We asked the driver to bring us to Greenbox, following Manang Oyog’s advice. We were already there for about 3 minutes when the kids from across the street went down and asked, “Sino sa inyo si Ati Monica?” So cute! I introduced myself and Tara and got to know the names of the beautiful kids that we were going to spend the next four days with: Heng, Potpot, Andi, Tamtam, Dogdog, Boyboy, and Rhea. There was also Manang Barbara, Manang Oyel, Ate Tisay, and of course, Manang Oyog.
Manang Oyog showed us where we were going to stay. It was in a gono bong, or the big house. It would be our home for our entire stay in Lake Sebu.
Where we’re going to sleep is called a klabo, something similar to a princess’ bed but this one’s on the floor. Each of the four sides has cloth that you can pull down, functioning as a kulambo, protecting one from insects and mosquitos.
The kids of Lake Sebu were so easy to connect with. They’re very open. I also found each individual interesting. I was so sure that I would get to know more about them in the coming days. I couldn’t wait.
About an hour after we arrived, the kids were already making their “ugly” faces with Tara. And, they’re really good at this game!
Tara and I had dinner at Greenbox. We ordered sinugbang tilapia with one cup of rice each for Tara and me. We only paid Php 85.00 for the entire meal. Sweet!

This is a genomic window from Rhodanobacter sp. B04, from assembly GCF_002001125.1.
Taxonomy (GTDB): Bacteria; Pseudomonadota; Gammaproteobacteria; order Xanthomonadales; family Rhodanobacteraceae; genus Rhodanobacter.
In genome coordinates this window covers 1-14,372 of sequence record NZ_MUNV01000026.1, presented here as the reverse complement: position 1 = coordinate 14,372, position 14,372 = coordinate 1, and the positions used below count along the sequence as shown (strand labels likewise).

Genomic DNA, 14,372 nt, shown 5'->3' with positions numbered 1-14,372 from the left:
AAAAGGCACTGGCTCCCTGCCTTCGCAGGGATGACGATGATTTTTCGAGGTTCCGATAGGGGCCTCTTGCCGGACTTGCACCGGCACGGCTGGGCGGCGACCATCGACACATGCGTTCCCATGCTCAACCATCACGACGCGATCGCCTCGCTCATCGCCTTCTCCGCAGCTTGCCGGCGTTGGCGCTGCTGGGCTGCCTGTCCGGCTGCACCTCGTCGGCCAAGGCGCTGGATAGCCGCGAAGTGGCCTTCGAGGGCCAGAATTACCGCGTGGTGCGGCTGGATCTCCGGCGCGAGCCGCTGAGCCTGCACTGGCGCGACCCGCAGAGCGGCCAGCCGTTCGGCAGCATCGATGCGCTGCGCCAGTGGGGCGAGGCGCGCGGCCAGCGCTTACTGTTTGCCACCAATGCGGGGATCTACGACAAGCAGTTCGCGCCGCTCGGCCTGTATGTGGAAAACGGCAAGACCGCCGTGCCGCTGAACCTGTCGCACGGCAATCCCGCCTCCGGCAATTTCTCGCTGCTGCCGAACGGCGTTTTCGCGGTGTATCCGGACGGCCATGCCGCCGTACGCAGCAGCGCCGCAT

We slept at around 9 PM. Andi and Tamtam also slept in the gono bong, across us. Then, at around 2 AM, I was awoken by the need to pee and the unexpected cold.
I put on my hoodie and went out of the klabo. I was surprised to see that there were a couple more figures covered in blankets. I went out of the gono bong to check how dark it would be to go to the washroom and decided that I would wake up one of the two because, err, I wasn’t that tough. There was no light and there were dogs that were not yet familiar with me.
To the one sleeping on the floor, I said, “Ate, Ate…” No response. Again, “Ate, Ate…” Still no response. I was ready to go out on my own when the figure got up and said, “Ma’am?” And, it was a guy! Hahaha! I said, “Sorry ha, pero pwede mo ba ako samahan mag-cr? Ihing-ihi na kasi ako eh. Eh, may mga aso. Baka kagatin ako.” He obliged.
After doing that thing that badly needed to do, I profusely thanked him and went back to sleep.
- Visiting indigenous peoples communities in the Philippines – The start of it all
- Project Breaking Down Barriers: Travelling to Lake Sebu
- Project Breaking Down Barriers: Arts and Crafts with our T’Boli Hosts
- Project Breaking Down Barriers: Homestay Fun in Lake Sebu
- Project Breaking Down Barriers: Before saying good-bye to Lake Sebu
- Project Breaking Down Barriers: Thank you, Lake Sebu
- Project Breaking Down Barriers: A letter to our host family in Lake Sebu
- Visiting indigenous peoples communities – how we did it
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Thank you! And, in whatever space you’re in now, I hope that you get something from reading my articles.